Now, let me say this – Anna is the strong sister. Even when she is weak due to the magical ice in her heart, she is strong for her sister, putting her own life in jeopardy to save her sister. She is not a frail princess needing to be saved by a man. She’s strong, outspoken, clever, and very feminine. She didn’t need Hans or Kristoff to define her. She thought she wanted and needed Hans because she was so lonely. And, in the end, she wants Kristoff not because she needs someone else, but because he and her match on an emotional level they did not expect when they first met. In the song “Fixer Upper” in which Kristoff’s troll family does their very best at pointing out all of his flaws, this line really sums up their love the best, “We aren’t saying you can change him / ‘Cause people don’t really change / We’re only saying that love’s a force that’s powerful and strange / People make bad choices if they’re mad or scared or stressed / But throw a little love their way, and you’ll bring out their best / True love brings out the best.” They bring out better aspects of each other. Not because they are reliant upon the other, but because they compliment each other in a wonderful way. That’s love.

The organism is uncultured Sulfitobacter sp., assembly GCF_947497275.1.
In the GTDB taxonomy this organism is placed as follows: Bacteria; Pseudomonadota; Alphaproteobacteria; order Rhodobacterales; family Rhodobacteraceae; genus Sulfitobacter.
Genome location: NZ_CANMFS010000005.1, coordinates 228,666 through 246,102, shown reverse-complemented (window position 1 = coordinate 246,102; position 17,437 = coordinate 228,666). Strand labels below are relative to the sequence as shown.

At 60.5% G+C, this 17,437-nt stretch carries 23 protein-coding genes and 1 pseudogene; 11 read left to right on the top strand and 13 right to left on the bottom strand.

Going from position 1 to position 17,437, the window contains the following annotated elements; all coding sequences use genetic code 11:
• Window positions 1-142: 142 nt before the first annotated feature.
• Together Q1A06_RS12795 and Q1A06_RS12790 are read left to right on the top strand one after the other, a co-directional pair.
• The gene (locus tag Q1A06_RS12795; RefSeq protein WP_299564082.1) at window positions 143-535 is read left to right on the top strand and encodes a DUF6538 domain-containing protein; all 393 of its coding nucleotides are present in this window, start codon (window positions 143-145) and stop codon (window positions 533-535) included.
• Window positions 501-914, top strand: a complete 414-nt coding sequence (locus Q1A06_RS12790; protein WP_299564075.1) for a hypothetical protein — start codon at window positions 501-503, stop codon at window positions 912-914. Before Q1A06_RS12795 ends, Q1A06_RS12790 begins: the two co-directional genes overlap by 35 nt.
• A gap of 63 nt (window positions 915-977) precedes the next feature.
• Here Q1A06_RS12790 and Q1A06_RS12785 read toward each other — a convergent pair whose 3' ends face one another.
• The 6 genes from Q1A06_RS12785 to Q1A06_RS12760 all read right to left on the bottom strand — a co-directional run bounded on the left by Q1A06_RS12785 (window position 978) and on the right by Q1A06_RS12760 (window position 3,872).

In the end, I rather liked Frozen, which is something I did not expect. It had great, emotional moments; the music was phenomenal; and the dialogue was top notch. I enjoyed the characters, but honestly Kristoff and Anna are my favorites. Their personal interplay stands out as the very best among an already well crafted movie. I look forward to seeing how they even figure out what a sequel will entail.

About the Author

Matthew Newman
Matthew Newman is a Christian environmental engineer (Professionally licensed in Maryland). He’s also a husband, beard aficionado, Dad of four beautiful children, blogger, and all around geeky guy from Baltimore County. When he’s not chasing his kids or working, he’s probably asleep.

Be the first to comment on "Frozen – Review"

Leave a Reply

%d bloggers like this: